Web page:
Author: Bruce Meechan, B.Sc Civ. Eng.
As a respected profession having upward of 80,000 members, and with many more people performing at least some similar functions, facilities managers are integral to the continuing performance of properties during their service life, and are also sometimes involved in the later phases of construction or commissioning.
In fact it does not matter how well a building is designed and constructed, or how effectively it may have been refurbished, the way it is occupied and operated – including the standard of maintenance – will have the greatest influence on the whole life cost.
Within the scope of this document – commissioned by Plastic Surgeon, the UK’s largest provider of cosmetic repair services across the built environment – the author explores the breadth of the responsibilities borne by facilities managers, and those with related job descriptions, as well as the constraints within which legislation requires that they must work.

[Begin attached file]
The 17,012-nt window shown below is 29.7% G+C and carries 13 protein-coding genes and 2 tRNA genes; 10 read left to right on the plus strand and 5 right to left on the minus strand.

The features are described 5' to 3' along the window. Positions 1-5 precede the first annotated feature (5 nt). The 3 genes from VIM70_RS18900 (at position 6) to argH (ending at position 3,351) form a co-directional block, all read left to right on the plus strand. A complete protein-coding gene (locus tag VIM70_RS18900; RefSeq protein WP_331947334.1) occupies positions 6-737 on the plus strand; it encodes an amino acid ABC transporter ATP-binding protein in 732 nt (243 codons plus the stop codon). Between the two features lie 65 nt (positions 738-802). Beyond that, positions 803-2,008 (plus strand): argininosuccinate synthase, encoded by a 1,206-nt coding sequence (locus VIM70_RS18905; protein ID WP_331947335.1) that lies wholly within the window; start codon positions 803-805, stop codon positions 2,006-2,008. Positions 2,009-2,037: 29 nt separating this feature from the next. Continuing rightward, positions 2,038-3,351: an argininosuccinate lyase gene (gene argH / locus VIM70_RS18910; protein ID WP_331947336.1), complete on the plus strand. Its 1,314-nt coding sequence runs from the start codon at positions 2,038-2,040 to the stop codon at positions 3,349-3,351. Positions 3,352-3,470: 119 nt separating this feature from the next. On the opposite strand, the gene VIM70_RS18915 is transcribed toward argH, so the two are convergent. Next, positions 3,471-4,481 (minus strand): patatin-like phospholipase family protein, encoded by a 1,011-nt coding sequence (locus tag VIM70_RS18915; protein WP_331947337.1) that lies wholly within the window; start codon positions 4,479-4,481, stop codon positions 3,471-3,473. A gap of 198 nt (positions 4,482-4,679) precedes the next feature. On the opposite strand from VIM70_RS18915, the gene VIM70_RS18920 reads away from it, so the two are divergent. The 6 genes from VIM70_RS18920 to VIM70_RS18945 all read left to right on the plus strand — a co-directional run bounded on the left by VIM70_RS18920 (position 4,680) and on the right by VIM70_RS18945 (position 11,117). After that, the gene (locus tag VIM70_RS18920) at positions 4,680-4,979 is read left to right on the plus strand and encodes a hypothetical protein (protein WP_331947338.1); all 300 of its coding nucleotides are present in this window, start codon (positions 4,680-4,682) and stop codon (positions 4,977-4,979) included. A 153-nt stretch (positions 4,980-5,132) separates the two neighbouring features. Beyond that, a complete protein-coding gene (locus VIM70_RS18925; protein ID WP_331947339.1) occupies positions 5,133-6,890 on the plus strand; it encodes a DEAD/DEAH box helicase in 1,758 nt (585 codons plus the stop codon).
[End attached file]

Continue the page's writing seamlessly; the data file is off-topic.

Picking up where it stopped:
The following sections therefore consider the many different elements to both contemporary and period properties which inevitably suffer from minor damage as a result of everyday occupation, accident and natural processes. Also in relation to the very individual service and bespoke repair techniques offered by Plastic Surgeon and its highly trained finishers, the paper explains how it is possible to make good almost any surface, or substrate.
Crucially such work is almost always carried out in-situ, while the flexibility of the regionally based workforce and the care given to making the interventions of low impact, it is possible for Plastic Surgeon to carry out its work with the absolute minimum of disruption across the whole spectrum of client sectors.
Beyond the physical effects of having a specialist company carry out cosmetic repairs, as an alternative to employing in-house maintenance staff or a variety of external trade contractors, the document also assesses the quantifiable reduction that can be made in an organization’s environmental impact: repair being shown to greatly reduce the consumption of resources and waste sent to landfill, associated with going down the replacement route.
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